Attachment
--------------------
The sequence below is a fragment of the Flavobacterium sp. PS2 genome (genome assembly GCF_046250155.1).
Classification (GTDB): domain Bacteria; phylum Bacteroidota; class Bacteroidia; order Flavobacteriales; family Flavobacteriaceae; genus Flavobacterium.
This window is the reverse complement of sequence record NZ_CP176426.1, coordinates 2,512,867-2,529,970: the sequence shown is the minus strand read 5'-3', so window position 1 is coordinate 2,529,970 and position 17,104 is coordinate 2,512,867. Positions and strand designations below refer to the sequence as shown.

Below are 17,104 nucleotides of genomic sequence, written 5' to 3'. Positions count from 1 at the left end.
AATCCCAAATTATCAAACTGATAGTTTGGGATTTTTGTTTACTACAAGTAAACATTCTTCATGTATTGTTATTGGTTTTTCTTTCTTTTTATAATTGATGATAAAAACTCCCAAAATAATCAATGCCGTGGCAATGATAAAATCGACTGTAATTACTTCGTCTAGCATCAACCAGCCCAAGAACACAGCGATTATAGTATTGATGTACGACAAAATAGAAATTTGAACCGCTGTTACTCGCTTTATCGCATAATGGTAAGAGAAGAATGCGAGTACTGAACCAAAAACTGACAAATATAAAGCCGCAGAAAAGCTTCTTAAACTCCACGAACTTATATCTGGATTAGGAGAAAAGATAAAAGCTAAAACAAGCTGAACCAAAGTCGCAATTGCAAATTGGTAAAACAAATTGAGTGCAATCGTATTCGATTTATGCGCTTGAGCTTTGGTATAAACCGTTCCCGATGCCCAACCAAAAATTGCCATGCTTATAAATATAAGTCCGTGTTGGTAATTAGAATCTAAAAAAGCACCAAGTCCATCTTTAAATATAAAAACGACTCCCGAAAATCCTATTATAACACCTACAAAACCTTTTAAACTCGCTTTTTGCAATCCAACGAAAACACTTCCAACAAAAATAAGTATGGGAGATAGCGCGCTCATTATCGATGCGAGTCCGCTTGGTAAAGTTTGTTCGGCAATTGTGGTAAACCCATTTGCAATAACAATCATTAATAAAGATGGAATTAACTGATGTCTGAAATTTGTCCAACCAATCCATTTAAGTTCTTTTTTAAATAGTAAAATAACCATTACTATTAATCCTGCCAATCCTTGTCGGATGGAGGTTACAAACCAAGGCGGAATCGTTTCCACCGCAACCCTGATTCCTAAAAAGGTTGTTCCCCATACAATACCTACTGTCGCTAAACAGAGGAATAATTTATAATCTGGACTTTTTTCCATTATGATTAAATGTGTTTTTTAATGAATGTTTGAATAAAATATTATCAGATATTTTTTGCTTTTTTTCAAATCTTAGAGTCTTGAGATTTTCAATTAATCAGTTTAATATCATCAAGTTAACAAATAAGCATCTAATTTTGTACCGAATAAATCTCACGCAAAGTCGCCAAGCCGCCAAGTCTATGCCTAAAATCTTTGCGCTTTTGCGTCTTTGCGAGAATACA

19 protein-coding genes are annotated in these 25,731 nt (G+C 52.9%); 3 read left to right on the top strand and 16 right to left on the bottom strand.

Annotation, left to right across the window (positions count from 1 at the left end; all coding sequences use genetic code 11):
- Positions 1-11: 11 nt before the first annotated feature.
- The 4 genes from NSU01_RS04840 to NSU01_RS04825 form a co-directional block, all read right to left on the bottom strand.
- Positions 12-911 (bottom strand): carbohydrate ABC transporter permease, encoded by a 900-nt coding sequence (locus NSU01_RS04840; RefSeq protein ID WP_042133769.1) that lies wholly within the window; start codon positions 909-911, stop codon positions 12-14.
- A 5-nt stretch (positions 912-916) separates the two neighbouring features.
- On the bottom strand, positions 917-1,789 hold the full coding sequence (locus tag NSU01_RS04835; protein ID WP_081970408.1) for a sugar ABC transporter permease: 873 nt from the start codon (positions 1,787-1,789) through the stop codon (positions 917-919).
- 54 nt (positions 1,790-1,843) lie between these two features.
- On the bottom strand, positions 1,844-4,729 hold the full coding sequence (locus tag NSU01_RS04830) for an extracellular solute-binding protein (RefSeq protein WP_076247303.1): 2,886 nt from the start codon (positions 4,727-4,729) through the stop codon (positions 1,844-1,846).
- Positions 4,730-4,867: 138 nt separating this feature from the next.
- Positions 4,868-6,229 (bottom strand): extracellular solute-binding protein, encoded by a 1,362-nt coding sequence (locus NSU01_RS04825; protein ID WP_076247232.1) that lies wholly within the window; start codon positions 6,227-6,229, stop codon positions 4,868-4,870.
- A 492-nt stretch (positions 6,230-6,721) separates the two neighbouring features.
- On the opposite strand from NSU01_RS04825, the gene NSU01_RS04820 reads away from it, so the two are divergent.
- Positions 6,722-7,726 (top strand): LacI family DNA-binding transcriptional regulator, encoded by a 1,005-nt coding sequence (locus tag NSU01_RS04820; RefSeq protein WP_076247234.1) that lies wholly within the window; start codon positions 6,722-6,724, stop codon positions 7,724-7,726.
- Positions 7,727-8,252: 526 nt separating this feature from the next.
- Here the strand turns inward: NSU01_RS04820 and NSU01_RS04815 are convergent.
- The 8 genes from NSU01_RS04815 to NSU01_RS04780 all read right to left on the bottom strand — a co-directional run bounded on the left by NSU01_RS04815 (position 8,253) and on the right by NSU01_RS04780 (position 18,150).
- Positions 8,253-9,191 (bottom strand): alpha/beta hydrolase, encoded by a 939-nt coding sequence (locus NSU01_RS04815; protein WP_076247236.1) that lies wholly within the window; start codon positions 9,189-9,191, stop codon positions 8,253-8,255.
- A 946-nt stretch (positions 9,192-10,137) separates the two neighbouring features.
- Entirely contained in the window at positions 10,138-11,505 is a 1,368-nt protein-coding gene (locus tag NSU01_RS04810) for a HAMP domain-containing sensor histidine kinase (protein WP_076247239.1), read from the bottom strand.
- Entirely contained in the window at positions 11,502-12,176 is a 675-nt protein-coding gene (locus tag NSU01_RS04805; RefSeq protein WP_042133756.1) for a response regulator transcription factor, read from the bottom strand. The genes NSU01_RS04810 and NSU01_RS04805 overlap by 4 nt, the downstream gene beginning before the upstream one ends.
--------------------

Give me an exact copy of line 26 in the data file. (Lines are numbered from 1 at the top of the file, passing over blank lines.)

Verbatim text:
- Entirely contained in the window at positions 11,502-12,176 is a 675-nt protein-coding gene (locus tag NSU01_RS04805; RefSeq protein WP_042133756.1) for a response regulator transcription factor, read from the bottom strand. The genes NSU01_RS04810 and NSU01_RS04805 overlap by 4 nt, the downstream gene beginning before the upstream one ends.